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Re: Escape via unhygienic macros Lassi Kortela (14 Jul 2019 15:41 UTC)
Escape via unhygienic macros Phil Hofer (03 Jul 2019 22:59 UTC)
Re: Escape via unhygienic macros John Cowan (04 Jul 2019 03:59 UTC)
Re: Escape via unhygienic macros Marc Nieper-Wißkirchen (04 Jul 2019 05:57 UTC)
Re: Escape via unhygienic macros John Cowan (04 Jul 2019 17:03 UTC)
Re: Escape via unhygienic macros Phil Hofer (04 Jul 2019 17:42 UTC)
Re: Escape via unhygienic macros John Cowan (04 Jul 2019 18:55 UTC)
(missing)
Fwd: Escape via unhygienic macros Marc Nieper-Wißkirchen (08 Jul 2019 12:20 UTC)
Re: Escape via unhygienic macros Marc Nieper-Wißkirchen (08 Jul 2019 12:37 UTC)
Re: Escape via unhygienic macros John Cowan (08 Jul 2019 16:27 UTC)
Re: Escape via unhygienic macros Lassi Kortela (04 Jul 2019 19:45 UTC)
Re: Escape via unhygienic macros Lassi Kortela (04 Jul 2019 19:56 UTC)
Re: Escape via unhygienic macros John Cowan (08 Jul 2019 04:56 UTC)
Re: Escape via unhygienic macros Marc Nieper-Wißkirchen (04 Jul 2019 20:26 UTC)
Re: Escape via unhygienic macros
Re: Escape via unhygienic macros John Cowan (14 Jul 2019 17:59 UTC)

Re: Escape via unhygienic macros Lassi Kortela 14 Jul 2019 15:41 UTC

> But what is the purpose of this SRFI? If the purpose is to be able to
> eval untrusted code in a sandbox, then it is just dangerous to offer an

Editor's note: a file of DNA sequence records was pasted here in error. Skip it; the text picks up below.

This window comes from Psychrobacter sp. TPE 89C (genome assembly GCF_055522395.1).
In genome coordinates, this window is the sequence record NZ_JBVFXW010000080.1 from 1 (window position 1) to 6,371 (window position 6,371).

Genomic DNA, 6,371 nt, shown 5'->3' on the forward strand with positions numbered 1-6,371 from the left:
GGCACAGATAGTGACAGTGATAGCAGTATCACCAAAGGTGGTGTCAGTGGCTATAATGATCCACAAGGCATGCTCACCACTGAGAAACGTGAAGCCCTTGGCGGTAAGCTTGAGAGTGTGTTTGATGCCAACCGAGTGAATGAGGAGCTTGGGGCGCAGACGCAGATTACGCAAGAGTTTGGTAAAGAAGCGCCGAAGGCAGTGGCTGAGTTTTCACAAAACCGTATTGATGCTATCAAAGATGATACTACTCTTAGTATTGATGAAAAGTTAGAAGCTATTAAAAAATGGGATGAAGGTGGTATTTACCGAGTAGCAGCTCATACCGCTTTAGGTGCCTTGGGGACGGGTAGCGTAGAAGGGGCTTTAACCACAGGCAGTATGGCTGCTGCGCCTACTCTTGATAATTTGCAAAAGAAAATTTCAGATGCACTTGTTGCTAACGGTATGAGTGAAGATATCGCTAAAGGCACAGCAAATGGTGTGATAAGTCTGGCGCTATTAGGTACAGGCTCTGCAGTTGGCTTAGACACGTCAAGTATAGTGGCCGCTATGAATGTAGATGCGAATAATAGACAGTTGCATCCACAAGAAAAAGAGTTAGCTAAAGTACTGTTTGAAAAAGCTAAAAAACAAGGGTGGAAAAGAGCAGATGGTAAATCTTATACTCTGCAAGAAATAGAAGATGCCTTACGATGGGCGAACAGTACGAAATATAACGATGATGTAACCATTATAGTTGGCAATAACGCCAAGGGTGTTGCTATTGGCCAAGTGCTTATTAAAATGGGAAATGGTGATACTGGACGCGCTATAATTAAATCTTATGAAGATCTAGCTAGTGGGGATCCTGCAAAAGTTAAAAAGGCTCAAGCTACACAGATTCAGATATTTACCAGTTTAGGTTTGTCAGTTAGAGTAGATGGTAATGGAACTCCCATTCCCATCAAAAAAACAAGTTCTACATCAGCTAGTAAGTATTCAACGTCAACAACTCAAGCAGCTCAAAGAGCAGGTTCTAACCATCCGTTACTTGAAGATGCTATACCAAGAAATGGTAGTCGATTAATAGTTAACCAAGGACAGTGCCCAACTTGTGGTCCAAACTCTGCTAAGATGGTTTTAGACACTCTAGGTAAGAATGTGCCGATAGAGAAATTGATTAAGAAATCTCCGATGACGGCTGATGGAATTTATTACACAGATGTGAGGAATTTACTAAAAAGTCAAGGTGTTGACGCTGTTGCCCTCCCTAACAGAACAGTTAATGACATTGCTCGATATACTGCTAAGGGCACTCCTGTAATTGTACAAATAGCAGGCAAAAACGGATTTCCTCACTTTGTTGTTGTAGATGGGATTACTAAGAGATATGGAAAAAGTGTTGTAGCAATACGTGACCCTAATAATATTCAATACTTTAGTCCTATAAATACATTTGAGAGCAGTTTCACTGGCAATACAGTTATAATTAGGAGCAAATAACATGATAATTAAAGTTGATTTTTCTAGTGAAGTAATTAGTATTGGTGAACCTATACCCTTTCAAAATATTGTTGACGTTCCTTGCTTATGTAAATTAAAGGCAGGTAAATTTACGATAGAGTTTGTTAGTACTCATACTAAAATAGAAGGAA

> implementation that is, most likely, not safe on most Schemes.

Possibly of interest, the new work-in-progess SICL implementation of
Common Lisp is designed to support multiple global environments. From
the FAQ (https://github.com/robert-strandh/SICL/blob/master/FAQ.text):

==================================================
First-class global environments

Question:
What are first-class global environments?

Answer:
First class global environments represent a feature whereby the system
may contain several global environments, allowing the programmer to
switch between them, for various reasons.

Question:
Why can't first-class global environments be added to an existing
Common Lisp system?

Answer:
Most existing systems access global functions using an indirection
through the symbol naming them.  This technique makes it impossible to
have different definitions of a function with a particular name in
different environments.  In SICL the "function slot" is detached from
the symbol and attached to the global environment instead.

Question:
Sandboxing is notoriously difficult in existing Common Lisp systems.
Will it be easier in SICL?

Answer:
Yes, first-class global environments allow the creation of restricted
environments so that one may, for example, disallow the evaluation of
arbitrary forms.

Question:
Will SICL be safer than existing Common Lisp systems?

Answer:
Yes, with existing systems, the entire code is always available.
Nothing prevents an external system from modifying the compiler to
install a virus, or from forking a process in the name of the
unsuspecting user.  With first-class global environments, it is
possible to isolate sensitive code so that some additional action
(password maybe) on the part of the programmer is required in order to
access or modify it.
==================================================